For One Agency, the Women’s March Brought Together Employees Like Never Before

Huge D.C. became a rallying point for staffers nationwide

The day after Donald Trump’s election, the D.C. office of creative agency Huge was a somber place, one where employees seemed uncertain and fearful of the times ahead.

“It felt like a funeral,” recalls UX lead Natalie Be’er. The atmosphere and the election’s impact on the team were clear to executives as well.

“I don’t mean to disrespect, because there are going to be some Trump supporters, particularly in D.C., so I need to be respectful of those folks and have an environment that’s nurturing for everyone,” said Kate Watts, president of U.S. regions for Huge. “But it was definitely somber overall. There were tears, and everyone was just really, really sad.”

The day after Trump’s inauguration, however, everything was different. The global agency’s D.C. office became both a gathering hub and a makeshift hostel, with cots set up on the floor for staffers arriving from other branches across the country, from Detroit to Los Angeles.

Thanks to support from agency leadership and a strong sense of cultural togetherness, staffers were working with each other more directly and more passionately than ever before. They were ready to turn their moroseness into motivation, their angst into activism.

They were ready to march.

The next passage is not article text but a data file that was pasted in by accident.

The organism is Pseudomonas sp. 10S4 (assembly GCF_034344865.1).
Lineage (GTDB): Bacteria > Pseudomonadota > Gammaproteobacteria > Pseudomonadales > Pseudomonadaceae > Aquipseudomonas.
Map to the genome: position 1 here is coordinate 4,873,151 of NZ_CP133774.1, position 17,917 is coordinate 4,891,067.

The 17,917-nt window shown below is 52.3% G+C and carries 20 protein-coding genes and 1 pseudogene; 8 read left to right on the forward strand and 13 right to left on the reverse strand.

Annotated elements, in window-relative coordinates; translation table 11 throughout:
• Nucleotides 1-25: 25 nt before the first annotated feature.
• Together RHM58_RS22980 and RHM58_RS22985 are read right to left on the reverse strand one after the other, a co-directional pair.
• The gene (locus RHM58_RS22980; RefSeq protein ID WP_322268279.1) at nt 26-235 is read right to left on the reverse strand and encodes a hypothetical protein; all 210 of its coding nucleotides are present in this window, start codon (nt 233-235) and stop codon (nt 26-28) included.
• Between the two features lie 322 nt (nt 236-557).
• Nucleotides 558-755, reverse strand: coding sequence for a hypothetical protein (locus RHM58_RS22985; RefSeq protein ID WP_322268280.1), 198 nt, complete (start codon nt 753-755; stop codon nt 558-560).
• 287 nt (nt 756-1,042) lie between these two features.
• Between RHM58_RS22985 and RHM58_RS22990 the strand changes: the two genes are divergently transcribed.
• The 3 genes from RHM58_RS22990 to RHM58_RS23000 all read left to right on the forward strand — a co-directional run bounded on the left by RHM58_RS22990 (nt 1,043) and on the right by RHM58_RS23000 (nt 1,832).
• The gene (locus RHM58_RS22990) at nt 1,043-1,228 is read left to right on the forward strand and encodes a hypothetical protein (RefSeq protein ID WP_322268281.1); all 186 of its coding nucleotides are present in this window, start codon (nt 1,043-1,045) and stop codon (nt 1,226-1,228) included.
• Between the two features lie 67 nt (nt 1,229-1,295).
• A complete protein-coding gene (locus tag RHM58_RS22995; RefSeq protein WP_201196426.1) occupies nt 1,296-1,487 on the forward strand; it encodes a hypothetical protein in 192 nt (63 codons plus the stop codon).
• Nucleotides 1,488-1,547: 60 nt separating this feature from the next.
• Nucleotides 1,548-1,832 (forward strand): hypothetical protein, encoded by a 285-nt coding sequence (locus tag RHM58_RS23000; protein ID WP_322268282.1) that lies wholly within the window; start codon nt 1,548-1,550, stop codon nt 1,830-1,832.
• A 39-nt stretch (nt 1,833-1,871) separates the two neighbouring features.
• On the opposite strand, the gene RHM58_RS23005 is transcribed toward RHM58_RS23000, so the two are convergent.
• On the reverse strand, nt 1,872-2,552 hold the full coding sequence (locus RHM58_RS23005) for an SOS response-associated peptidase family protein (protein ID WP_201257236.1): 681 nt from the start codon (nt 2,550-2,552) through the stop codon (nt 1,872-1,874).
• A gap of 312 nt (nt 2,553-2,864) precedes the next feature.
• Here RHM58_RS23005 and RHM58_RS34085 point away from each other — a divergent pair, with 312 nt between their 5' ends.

Employees from Huge’s D.C., L.A., Brooklyn, Detroit and Atlanta offices prepare to take part in the Women’s March on Washington. Photo: Louise Palmberg

Formulating a plan

Huge’s game plan was simple yet logistically complex: to help get as many interested women and men from the agency’s 13 offices to D.C. for the Women’s March on Washington.

Watts was visiting the Brooklyn office in the days leading up to the march and heard a number of New York employees wanted to attend but might not have the means to get there or a place to stay. Watts threw an idea out to the team: Anyone looking to attend the march in Washington could spend the weekend at Huge D.C. A bus was also arranged to shuttle employees from the Brooklyn office to the D.C. office.

“Management has been really aware of people feeling strange and unclear of what’s going to happen, especially on the agency level of how agencies are going to have to shift the work they do,” said Mariam Aldhahi, a design editor at Huge. “I was planning to come anyway, but when Huge rolled out this plan, it just was kind of ideal.”

While some members of the team made their own signs, Huge’s Brooklyn office sent over a few printed options for the march. Photo: Louise Palmberg

Descending on D.C.

A group of about 15 employees (along with an Adweek reporter, whom they had agreed to let chronicle the journey) arrived at the D.C. office on Friday, finding the city largely empty due to road closures for that day’s inauguration. As the crew from Brooklyn rolled in to the office around 1:30 that afternoon, the office started to hum with excitement.

The group from Brooklyn was met with warm embraces from the D.C. crew. Many recognized each other by name but had never had the chance to meet in person. Others, who spend more time traveling between the 13 Huge locations or had previously worked in other offices, greeted old friends and introduced themselves to new ones.

After everyone settled in, a group walked over to a massive warehouse next door to the agency where No Kings Collective, a creative agency run by Brandon Hill and Peter Chang, was housing a dozen 24-foot parachutes designed and painted by female artists. The Huge team walked around the space in awe, taking in the designs and discussing whether they would be able to help carry one of the parachutes the following day. (Each parachute required nearly 20 people to carry it.)

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